The Russian retreat last week has left behind clues of the battle waged to keep a grip on Borodianka, just 50km (30 miles) northwest of the Ukrainian capital, Kyiv.
The modest town has been turned inside out. The buildings are flayed open, spilling clothing into the treetops.
A trip along the long straight road through Borodianka is a procession of the grimly absurd.
An apartment block is hollowed by a blast, a charred mattress hangs out in the open sky. A burned-out tank is parked in the guts of a savaged building. Children’s toys are strewn everywhere in the street, too many to count.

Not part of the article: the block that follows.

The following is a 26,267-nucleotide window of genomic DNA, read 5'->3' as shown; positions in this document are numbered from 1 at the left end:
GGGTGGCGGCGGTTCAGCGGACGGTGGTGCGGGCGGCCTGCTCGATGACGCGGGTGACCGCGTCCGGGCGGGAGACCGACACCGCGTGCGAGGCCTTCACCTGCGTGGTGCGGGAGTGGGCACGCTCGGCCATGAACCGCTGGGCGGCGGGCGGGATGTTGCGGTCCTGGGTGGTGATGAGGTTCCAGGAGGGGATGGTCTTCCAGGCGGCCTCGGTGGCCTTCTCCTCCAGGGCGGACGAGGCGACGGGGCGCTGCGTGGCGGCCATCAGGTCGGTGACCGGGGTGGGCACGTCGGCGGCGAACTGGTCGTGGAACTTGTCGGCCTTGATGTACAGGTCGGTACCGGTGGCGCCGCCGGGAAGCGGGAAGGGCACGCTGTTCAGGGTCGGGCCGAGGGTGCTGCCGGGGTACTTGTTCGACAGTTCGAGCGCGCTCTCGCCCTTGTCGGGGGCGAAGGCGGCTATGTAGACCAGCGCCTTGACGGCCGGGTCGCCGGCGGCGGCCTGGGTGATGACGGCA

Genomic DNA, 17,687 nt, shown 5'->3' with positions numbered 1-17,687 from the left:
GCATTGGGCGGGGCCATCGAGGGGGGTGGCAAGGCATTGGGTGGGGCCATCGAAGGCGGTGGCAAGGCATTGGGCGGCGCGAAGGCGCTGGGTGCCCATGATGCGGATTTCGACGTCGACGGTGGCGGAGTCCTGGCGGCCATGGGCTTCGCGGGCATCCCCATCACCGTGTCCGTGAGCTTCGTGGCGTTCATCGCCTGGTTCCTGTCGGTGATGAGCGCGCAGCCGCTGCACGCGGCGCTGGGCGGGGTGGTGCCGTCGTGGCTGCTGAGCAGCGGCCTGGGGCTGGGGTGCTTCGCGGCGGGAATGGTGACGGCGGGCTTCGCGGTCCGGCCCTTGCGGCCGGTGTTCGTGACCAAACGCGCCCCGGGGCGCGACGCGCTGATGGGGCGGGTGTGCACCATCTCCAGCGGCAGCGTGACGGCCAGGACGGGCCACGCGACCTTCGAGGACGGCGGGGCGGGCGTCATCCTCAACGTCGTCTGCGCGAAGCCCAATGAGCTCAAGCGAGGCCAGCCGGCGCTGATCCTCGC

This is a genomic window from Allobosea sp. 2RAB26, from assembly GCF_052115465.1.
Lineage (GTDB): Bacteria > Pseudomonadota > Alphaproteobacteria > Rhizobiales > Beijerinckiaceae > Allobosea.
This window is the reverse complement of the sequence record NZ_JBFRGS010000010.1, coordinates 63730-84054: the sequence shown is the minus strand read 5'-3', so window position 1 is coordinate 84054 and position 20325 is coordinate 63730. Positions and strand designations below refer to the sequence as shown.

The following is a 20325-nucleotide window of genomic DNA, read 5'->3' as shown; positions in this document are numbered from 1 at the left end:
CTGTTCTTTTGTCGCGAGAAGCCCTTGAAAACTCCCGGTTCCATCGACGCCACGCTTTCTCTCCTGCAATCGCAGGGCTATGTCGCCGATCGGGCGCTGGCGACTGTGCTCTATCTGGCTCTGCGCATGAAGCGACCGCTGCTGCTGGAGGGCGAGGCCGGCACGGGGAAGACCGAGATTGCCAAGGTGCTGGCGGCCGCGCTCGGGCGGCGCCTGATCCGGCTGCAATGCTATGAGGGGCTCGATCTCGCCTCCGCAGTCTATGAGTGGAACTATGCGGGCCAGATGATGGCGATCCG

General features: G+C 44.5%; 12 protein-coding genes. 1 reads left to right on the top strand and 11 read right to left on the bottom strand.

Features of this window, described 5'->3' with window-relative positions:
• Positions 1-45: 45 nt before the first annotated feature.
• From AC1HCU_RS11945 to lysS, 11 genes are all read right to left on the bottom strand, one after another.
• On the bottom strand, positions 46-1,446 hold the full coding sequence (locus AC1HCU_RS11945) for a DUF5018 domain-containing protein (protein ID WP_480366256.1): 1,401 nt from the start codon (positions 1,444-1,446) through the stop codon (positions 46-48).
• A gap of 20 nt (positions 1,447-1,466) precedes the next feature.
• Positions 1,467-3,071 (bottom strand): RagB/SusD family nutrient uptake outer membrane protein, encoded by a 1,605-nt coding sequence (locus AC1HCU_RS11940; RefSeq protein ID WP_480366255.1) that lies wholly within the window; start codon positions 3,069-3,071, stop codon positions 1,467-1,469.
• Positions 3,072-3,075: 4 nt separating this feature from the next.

Doddering down the muddied central road pushing a trolley of aid parcels, Mykola Kazmyrenko cannot comprehend it.
“I can’t even look at it, it makes me want to cry,” the 57-year-old said. “People are void of their homes.”
“I know five civilians were killed,” said 58-year-old Rafik Azimov. “But we don’t know how many more are left in the basements of the ruined buildings after the bombardments.”
Though the human cost in Borodianka is not yet fully apparent, the devastation is more complete.